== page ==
Skip to main content

Farm update - May 2014

As I said in my garden update, we have had a bit of rain lately, mostly at the end of March, with a top up in mid-April.  Everything is green again, until the first frost of winter... which might be coming soon, it looks like the LONGEST summer is finally coming to an end and its time to start the woodstove and find the winter woolies!  I can't say I'm disappointed, the heat has been really getting to me.

Cheryl wet from the rain and giving me a serious look
The drain from our driveway flowing in the rain
First woodstove fire for the season
Even though last month I said that we sold the braford cows, I was a little premature.  We were EXPECTING to sell them in the first week of April, but we had another heat wave forecast for the weekend we needed to round them up and it seemed cruel to leave them standing in the yards in 35degC heat.  We decided to leave it to the next sale, two weeks later.  We successfully rounded up all the cows into the yards, drafted out the skinny one (that has been returned to us from the sale once before, lesson learnt!), pushed them all through the race and removed their insecticidal ear tags, all the while it was drizzling lightly.  As we left them locked up and ready to go, it started to pour, and the stock agent called us the next day to say that the sale was cancelled!  So two weeks later, we tried to round up the cows again, but three of them were on to us and refused to come into the yards.  The rest of them went to the sale last week and are sold, we now we have three + the skinny one.  Phew!  I will write more about keeping cows vs fattening steers (this is what I wrote when we first got the cows), but for now, I will say that we didn't factor in the difficultly in selling cows when conditions go bad (like a drought) and everyone else needs to sell too, and then you just have to choose selling at the loss or paying to feed them.  It helps if you don't have too many animals too.  We are going to let the grass grow back and decide what to do next....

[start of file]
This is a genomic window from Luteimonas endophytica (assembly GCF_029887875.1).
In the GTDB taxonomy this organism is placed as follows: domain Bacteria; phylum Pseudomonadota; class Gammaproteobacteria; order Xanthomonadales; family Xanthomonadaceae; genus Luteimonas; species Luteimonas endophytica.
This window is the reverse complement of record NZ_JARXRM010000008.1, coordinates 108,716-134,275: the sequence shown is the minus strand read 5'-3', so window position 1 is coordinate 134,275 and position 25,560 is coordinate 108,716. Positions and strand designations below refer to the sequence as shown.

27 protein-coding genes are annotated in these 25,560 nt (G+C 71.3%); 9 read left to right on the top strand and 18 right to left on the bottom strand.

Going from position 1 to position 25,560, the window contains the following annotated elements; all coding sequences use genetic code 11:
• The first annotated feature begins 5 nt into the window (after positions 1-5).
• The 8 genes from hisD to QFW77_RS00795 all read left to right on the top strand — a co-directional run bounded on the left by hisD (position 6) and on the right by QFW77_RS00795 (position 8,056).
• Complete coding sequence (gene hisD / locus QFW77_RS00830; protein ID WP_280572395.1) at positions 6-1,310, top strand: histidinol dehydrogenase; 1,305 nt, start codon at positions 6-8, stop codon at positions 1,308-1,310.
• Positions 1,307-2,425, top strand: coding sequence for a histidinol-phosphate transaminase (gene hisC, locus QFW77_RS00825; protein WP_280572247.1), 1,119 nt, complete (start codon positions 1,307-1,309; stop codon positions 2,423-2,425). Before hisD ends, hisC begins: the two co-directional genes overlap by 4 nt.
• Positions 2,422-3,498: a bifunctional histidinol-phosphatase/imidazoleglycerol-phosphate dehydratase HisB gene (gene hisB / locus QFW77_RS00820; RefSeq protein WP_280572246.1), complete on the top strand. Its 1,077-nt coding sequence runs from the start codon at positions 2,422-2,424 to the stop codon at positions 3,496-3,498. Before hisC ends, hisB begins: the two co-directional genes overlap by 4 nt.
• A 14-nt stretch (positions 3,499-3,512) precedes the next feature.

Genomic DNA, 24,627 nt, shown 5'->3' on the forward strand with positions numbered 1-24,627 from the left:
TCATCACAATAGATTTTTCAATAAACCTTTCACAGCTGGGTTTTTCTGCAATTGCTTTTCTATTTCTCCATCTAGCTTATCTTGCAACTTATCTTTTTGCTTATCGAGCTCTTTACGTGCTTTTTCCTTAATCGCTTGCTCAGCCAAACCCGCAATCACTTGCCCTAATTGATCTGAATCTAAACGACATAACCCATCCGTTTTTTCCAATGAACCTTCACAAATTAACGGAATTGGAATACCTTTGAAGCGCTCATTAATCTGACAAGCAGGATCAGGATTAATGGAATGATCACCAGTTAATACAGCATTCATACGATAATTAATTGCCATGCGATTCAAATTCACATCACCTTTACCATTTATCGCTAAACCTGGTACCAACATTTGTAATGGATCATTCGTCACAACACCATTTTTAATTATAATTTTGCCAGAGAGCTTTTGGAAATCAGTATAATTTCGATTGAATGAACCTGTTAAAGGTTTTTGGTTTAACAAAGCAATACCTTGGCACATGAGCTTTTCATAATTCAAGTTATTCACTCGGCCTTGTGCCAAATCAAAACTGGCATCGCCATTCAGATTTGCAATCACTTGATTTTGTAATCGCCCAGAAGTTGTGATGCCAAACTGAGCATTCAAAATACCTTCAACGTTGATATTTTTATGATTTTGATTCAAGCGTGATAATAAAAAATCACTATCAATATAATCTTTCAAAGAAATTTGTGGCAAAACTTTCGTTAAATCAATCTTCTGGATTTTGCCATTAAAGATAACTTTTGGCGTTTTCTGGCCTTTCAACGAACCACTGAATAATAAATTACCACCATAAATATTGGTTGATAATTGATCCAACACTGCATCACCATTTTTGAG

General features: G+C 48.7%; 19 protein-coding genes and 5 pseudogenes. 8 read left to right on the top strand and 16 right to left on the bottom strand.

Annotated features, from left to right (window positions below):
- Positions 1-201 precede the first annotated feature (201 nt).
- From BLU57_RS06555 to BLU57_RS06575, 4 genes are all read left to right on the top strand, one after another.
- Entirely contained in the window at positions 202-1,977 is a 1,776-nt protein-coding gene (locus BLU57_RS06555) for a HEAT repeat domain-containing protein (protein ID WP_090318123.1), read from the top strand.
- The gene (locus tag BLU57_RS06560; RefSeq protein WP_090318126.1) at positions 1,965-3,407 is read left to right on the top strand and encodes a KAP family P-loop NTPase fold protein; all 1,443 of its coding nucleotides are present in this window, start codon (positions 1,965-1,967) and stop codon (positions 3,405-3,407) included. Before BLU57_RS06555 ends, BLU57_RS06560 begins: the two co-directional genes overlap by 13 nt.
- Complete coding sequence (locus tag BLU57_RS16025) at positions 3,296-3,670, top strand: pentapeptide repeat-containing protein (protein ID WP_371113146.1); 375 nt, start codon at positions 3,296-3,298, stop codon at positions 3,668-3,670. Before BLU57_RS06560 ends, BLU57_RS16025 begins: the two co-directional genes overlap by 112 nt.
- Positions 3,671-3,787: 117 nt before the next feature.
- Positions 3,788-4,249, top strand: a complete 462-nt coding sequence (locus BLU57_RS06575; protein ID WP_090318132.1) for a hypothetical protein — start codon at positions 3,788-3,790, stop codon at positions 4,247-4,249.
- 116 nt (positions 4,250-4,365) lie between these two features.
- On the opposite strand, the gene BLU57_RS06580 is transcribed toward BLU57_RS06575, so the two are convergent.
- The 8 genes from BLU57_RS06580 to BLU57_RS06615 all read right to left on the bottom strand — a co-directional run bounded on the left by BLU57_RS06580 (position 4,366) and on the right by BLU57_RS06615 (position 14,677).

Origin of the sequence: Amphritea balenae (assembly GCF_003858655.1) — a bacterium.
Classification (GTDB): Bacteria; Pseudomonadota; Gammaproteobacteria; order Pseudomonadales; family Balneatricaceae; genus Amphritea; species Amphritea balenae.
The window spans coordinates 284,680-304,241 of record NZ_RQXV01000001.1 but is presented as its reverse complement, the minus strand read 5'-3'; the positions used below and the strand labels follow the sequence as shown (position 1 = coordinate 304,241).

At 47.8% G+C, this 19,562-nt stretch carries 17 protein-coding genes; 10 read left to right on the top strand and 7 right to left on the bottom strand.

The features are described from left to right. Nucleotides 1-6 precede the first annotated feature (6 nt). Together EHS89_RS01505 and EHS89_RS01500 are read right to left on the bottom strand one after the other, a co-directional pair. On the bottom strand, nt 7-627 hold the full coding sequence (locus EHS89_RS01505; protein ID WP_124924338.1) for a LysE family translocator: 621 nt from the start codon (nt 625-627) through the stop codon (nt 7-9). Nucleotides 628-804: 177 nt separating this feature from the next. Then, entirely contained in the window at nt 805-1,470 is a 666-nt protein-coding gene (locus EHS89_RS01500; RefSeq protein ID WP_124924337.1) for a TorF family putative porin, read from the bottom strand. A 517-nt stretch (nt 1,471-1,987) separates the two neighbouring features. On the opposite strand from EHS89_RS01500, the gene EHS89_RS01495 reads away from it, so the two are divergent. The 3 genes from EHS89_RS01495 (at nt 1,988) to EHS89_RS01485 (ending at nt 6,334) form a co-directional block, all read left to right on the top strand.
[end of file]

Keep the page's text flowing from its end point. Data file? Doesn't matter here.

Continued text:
The home cattle are enjoying finally having some green grass to eat.  We have been using electric fences to section off areas so that other parts can grow back.

Here is Benny, he was our little paralysis tick calf from two years ago,
he had made a full recovery
And here's Ruby, Molly's calf from March this year, born red and now turning black,
laying down in her mother's hay ration
The chickens seem to have finished moulting and now they are just looking nicely feathered and not laying eggs.  A few of them insist on laying where we store the cow's hay, usually low enough to the ground that Cheryl can help herself.  I suspect that she encourages them.